Chicago Botanic Garden
dlarkin at chicagobotanic dot org
The tallgrass prairie ecosystem – a vast landscape of grasses and wildflowers – once dominated the Midwest. However, it’s now one of the most endangered ecosystems in North America. Ecological restoration is the only way to gain new prairie habitat, but restoring a diverse and fully functioning prairie is difficult. This summer, we will be studying metrics of plant biodiversity not usually...
Eutrophication and invasive species are two of the strongest drivers of negative
ecosystem change in wetlands. In much of the Midwest, wetland degradation associated with eutrophication has promoted replacement of a native plant, Carex stricta Lam. (tussock sedge), a keystone species in sedge-meadow wetlands, with the invasive grass Phalaris arundinacea L. (reed canarygrass). Both...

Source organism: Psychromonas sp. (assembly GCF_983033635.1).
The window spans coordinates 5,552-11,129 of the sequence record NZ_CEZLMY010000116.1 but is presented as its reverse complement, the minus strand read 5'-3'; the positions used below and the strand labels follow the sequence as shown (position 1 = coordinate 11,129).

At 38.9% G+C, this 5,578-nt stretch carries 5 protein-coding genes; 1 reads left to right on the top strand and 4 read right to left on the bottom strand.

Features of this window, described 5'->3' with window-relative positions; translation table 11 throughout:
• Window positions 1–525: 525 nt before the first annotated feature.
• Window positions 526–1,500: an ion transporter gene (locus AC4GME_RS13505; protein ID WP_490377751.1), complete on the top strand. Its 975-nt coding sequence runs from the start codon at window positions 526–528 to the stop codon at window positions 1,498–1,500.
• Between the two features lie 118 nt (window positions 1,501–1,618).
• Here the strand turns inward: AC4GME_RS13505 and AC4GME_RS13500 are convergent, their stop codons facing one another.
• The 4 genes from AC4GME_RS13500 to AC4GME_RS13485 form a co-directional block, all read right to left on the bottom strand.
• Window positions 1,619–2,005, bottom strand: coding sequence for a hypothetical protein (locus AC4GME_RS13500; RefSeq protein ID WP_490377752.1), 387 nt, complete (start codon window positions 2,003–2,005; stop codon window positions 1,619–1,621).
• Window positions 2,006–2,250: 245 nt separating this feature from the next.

In this project, we are evaluating the effects of tallgrass prairie restoration on native bee communities, which are extremely diverse in the region. In light of recent pollinator declines of honeybees and some species of bumblebees, it is important to understand what aspects of habitat restoration may benefit the 500+ species of bees native to this region.
We are conducting this...
Effects of Rhamnus cathartica (common buckthorn) invasion and restoration on woodland carbon sequestration
Investigating bee bowl color in prairie habitats
Analysis of the effects of buckthorn on soil carbon in woodlands